My Ideas

  • Medium Box - build two boxes 3' wide and 5'(ish) tall in my workshop I can put on top of my base shelf next to each other. I could put fixed or adjustable shelves in them.
  • Small Box - go with a Thomas Jefferson - yes, that Thomas Jefferson - approach and build individual boxes that could be stacked on top of one another. These could vary in width and height so long as I plan ahead.
  • Minimalistic - Instead of making full boxes, I could make U-shaped shelves. Basically a box without a bottom. I could then use pocket hole screws to fasten the sides to the lower shelf.

Medium Box pros and cons

I probably won't be able to make these boxes reach entirely to the ceiling without some gymnastics to get the boxes into the closet. With a wide lower shelf that will cramp the amount of space I have to fit pieces into the upper part of the closet. On the positive side, I'll be able to make the shelves inside it adjustable either through the use of pocket hole screws or shelf pins. I really like the strength of pocket holes vs shelf pins but the easy adjustability of shelf pins is nice. Though there is a bit more work engineering shelf pin style shelves in that I'll need to make a shelf pin hole jig, and I like making small notches in the bottoms of shelves to capture the pins so the shelves cannot easily slide out. I still have some more utility style shelf brackets I could install but those would be ugly.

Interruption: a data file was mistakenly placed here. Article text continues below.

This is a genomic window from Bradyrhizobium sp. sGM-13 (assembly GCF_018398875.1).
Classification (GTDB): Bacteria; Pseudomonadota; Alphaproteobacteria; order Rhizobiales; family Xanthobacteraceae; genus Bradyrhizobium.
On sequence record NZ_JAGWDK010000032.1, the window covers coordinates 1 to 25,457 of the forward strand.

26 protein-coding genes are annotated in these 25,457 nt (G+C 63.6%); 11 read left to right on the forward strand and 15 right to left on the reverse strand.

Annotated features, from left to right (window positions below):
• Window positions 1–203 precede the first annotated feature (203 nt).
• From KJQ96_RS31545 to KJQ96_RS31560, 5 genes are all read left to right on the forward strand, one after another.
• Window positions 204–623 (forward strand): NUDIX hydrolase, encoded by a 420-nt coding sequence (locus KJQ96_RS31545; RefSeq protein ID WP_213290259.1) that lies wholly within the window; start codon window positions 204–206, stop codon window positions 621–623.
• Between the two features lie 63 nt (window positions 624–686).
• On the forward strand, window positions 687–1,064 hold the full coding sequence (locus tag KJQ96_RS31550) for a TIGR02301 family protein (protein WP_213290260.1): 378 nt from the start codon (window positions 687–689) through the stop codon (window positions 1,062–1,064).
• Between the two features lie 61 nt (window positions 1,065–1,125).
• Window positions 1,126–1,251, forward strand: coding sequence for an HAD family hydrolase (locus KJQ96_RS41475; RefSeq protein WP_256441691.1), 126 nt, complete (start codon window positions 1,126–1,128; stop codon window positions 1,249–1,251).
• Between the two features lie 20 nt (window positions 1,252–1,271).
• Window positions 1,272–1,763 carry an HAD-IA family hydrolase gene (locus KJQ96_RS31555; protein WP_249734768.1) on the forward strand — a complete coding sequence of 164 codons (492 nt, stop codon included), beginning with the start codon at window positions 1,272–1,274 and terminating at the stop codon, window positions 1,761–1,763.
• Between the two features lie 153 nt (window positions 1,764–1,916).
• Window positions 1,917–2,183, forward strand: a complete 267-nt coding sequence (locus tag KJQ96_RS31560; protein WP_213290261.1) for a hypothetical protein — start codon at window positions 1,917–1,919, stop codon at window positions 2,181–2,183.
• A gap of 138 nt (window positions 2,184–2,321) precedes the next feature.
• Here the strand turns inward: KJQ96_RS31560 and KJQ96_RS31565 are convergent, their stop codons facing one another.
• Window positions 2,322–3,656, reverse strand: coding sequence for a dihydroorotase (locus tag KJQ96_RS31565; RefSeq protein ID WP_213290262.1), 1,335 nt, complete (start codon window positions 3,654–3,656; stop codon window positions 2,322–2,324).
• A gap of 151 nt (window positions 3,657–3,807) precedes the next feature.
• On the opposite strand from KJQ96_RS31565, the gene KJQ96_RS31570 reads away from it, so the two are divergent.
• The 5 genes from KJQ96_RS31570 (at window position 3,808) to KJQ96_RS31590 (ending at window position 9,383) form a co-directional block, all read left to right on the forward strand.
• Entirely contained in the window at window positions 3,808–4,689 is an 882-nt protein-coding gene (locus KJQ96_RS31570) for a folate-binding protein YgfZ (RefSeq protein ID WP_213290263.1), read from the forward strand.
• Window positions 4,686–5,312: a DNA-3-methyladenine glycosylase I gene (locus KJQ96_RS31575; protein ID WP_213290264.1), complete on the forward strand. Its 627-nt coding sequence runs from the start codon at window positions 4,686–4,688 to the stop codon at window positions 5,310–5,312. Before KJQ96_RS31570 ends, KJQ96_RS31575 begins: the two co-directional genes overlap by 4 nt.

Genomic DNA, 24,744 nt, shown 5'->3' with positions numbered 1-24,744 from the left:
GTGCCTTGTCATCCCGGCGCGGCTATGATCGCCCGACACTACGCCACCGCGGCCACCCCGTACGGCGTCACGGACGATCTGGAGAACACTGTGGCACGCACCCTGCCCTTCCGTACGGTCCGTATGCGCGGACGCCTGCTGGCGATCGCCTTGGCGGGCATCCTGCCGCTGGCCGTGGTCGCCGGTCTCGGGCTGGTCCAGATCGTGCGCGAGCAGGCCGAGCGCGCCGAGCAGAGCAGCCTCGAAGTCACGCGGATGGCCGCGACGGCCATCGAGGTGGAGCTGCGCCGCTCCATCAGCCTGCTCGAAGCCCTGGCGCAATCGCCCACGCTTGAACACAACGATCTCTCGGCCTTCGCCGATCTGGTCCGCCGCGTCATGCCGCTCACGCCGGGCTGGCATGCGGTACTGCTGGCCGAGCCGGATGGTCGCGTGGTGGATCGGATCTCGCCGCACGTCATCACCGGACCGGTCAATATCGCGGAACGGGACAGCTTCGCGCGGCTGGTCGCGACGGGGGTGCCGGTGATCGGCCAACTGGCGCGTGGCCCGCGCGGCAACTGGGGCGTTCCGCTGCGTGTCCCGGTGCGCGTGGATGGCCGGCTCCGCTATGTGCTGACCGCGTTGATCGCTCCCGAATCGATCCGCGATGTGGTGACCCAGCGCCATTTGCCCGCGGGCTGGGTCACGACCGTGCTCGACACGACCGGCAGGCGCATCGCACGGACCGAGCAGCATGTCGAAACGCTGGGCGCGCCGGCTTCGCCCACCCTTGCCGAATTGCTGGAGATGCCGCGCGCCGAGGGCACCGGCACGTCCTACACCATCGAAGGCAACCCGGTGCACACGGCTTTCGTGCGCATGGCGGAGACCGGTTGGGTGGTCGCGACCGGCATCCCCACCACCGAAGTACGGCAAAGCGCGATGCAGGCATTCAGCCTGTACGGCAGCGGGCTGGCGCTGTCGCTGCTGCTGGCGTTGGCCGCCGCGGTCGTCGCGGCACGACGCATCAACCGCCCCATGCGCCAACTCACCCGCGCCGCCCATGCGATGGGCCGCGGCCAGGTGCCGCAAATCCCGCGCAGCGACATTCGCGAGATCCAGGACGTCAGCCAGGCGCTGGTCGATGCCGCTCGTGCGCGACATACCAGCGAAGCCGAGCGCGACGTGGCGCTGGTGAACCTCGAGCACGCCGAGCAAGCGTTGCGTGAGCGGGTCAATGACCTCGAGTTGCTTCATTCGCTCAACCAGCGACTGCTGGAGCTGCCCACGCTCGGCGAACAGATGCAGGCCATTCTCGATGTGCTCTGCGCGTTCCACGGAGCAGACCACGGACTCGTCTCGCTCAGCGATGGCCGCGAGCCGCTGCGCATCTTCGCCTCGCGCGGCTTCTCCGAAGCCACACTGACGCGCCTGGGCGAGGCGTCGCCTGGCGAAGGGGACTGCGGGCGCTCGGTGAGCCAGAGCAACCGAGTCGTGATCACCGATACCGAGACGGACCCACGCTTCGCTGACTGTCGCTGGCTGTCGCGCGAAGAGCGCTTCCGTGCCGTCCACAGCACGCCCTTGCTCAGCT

Small Box pros and cons